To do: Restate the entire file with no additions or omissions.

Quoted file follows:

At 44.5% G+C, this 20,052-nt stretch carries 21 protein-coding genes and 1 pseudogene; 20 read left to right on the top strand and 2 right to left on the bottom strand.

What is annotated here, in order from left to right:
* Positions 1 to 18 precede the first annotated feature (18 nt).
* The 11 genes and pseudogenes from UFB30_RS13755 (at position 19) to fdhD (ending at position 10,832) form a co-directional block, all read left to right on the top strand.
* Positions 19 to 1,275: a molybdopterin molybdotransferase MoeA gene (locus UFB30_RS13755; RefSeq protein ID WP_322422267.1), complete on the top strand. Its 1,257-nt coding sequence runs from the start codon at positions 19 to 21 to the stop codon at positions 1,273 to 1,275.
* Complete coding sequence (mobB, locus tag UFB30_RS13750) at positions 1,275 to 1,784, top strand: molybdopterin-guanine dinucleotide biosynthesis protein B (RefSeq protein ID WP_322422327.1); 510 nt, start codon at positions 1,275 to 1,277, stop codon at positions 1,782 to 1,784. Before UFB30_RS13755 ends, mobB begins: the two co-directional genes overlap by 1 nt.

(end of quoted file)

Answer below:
At 44.5% G+C, this 20,052-nt stretch carries 21 protein-coding genes and 1 pseudogene; 20 read left to right on the top strand and 2 right to left on the bottom strand.

What is annotated here, in order from left to right:
* Positions 1 to 18 precede the first annotated feature (18 nt).
* The 11 genes and pseudogenes from UFB30_RS13755 (at position 19) to fdhD (ending at position 10,832) form a co-directional block, all read left to right on the top strand.
* Positions 19 to 1,275: a molybdopterin molybdotransferase MoeA gene (locus UFB30_RS13755; RefSeq protein ID WP_322422267.1), complete on the top strand. Its 1,257-nt coding sequence runs from the start codon at positions 19 to 21 to the stop codon at positions 1,273 to 1,275.
* Complete coding sequence (mobB, locus tag UFB30_RS13750) at positions 1,275 to 1,784, top strand: molybdopterin-guanine dinucleotide biosynthesis protein B (RefSeq protein ID WP_322422327.1); 510 nt, start codon at positions 1,275 to 1,277, stop codon at positions 1,782 to 1,784. Before UFB30_RS13755 ends, mobB begins: the two co-directional genes overlap by 1 nt.